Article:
I've enclosed an excel program I made to find all different possible human dna.
I would like someone to check the work please.
note: you need to click on the green tab to get to what I want checked
I'm not asking you to check my data, what I am asking is if...
[ ( 2 ^ r ) ^ g ] ^ c
[ 2 ^ ( r • g ) ] ^ c
2 ^ ( r • g • c )
2 ^ ( 5000 • 543.4782609 • 46 )
2 ^ ( 2717391.304 • 46 )
2 ^ 125000000
( 2 ^ 1000 ) ^ 125000
( 1.0715 • 10 ^ 301 ) ^ 125000
1.0715 ^ 125000 • 10 ^ ( 301 • 125000 )
( 1.0715 ^ 1000 ) ^ 125 • 10 ^ 37625000
( 9.82144 • 10 ^ 29 ) ^ 125 • 10 ^ 37625000
9.82144 ^ 125 • 10 ^ ( 29 • 125 ) • 10 ^ 37625000
9.82144 ^ 125 • 10 ^ 3625 • 10 ^ 37625000
9.82144 ^ 125 • 10 ^ ( 3625 + 37625000 )
9.82144 ^ 125 • 10 ^ 37628625
( 9.82144 ^ 100 ) ^ 1.25 • 10 ^ 37628625
( 1.6501 • 10 ^ 99 ) ^ 1.25 • 10 ^ 37628625
1.6501 ^ 1.25 • 10 ^ ( 99 • 1.25 ) • 10 ^ 37628625
1.870199043 • 10 ^ 123.75 • 10 ^ 37628625
1.870199043 • 10 ^ ( 123.75 + 37628625 )
1.870199043 • 10 ^ 37628748.75
is correct.
in other words...
does
In otherwords is:Originally Posted by Quick
?
Is that close enough? All the arithmetic is double precision and as allCode:> >logbase(1.870199043,2)+logbase(10,2)*37628748.75 124999998.551 > >
quantities involved are positive I expect this is good to at least 10 significant
digits.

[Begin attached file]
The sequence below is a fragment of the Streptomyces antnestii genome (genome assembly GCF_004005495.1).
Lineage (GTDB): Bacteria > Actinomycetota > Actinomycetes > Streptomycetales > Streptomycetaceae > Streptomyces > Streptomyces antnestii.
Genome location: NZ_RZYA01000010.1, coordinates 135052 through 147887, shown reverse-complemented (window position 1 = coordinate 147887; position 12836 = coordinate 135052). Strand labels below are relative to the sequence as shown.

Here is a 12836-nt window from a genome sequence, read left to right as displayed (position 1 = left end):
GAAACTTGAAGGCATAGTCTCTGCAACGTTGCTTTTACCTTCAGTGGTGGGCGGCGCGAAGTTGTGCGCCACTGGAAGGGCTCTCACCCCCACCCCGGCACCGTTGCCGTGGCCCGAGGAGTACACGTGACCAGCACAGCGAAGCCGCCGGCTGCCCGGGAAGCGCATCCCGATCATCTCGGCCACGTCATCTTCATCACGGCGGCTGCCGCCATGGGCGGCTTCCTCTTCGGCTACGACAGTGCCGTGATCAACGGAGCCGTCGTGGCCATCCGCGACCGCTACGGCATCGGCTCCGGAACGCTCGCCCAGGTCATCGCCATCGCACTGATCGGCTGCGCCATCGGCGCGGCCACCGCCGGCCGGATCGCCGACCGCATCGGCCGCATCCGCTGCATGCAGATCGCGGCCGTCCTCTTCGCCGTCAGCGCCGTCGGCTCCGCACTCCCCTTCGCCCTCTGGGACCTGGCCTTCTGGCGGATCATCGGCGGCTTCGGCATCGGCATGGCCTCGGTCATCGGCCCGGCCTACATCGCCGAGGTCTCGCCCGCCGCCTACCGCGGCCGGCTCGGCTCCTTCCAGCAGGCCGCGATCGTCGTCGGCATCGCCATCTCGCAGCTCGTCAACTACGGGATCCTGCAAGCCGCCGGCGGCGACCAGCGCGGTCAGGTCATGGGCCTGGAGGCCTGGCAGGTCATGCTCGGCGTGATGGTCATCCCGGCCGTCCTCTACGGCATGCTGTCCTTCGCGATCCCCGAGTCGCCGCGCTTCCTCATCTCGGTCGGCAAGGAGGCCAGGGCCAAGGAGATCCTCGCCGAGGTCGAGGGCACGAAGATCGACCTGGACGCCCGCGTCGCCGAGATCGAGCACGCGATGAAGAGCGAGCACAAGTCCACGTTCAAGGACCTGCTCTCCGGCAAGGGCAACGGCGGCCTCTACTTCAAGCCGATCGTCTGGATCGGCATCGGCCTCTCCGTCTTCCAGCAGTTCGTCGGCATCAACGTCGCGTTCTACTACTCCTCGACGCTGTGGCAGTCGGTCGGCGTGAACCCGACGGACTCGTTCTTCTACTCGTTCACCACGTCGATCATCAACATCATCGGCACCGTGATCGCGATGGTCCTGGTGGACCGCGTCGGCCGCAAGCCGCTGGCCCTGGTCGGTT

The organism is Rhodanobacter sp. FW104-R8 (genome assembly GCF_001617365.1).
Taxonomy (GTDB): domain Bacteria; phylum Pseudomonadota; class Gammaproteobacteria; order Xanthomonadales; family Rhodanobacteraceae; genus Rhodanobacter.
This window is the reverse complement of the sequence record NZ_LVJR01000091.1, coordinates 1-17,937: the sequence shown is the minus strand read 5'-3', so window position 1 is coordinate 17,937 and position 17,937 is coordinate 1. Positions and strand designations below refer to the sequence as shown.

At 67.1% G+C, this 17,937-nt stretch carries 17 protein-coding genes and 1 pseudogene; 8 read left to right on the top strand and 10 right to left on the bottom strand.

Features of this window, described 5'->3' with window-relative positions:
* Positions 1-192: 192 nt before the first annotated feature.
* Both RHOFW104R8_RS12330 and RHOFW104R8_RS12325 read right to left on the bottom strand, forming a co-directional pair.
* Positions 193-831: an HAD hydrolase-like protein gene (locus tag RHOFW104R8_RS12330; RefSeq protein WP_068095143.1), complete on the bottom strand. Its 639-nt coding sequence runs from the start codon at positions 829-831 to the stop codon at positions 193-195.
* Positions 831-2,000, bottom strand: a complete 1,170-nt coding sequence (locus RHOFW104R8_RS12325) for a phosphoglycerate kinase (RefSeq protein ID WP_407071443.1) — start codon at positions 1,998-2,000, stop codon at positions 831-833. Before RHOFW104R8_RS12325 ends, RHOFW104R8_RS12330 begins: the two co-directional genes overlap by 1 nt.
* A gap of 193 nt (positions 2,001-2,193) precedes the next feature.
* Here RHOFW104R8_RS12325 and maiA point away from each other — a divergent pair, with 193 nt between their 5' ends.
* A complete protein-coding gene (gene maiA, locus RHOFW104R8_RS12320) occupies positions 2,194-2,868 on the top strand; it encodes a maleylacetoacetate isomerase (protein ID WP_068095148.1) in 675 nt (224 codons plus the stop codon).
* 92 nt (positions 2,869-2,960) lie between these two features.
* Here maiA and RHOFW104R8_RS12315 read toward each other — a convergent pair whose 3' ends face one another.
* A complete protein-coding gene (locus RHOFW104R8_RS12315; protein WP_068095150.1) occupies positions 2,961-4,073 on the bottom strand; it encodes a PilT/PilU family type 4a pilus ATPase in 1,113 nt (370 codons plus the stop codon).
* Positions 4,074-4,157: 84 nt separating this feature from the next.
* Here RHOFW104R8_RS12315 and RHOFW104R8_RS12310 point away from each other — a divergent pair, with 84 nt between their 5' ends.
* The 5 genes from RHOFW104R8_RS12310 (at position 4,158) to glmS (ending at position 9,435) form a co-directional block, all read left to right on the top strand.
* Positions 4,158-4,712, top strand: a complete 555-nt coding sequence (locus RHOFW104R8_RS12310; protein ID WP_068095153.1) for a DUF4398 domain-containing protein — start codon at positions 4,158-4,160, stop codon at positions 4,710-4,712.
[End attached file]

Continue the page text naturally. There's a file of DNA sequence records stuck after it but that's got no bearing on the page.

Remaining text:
Checking this in an arbitrary precisions arithmetic package tell me all the
quoted figures above are correct (if I have typed the numerical constants
correctly)
RonL
How do you use logarithims, it seem to me that if you have something like 2^5=... than you would get rid of the two and multiply everything by log_2 and then you can use the rules of logarithims to say that log(x^y)=y*log(x), am I right? (I'm not really sure about the rules of Logarithims)Originally Posted by CaptainBlack
Another way to think of logarithms is of functions.
The function has an inverse function (I assume you know what that means).
You define that function as,
-----
An inverse function is one such as,
The interesting property between exponent and logarithms is that they express a sum as a product and a product as a sum respectively.
shouldn't it beOriginally Posted by ThePerfectHacker
you assume too much! I have been trying to figure what an inverse function is ever since I got here, I've been starting to believe that the inverse of a function is a derivative of the function, which I would like to know more about...I assume you know what that means
Originally Posted by CaptainBlack
Give a break to a high-school freshman.Originally Posted by CaptainBlack
NoOriginally Posted by Quick
When you come back I can give you an online lecture of what an inverse function is. When I was younger I also never understood it (because high schools is too informal). It makes perfect sense with setsOriginally Posted by Quick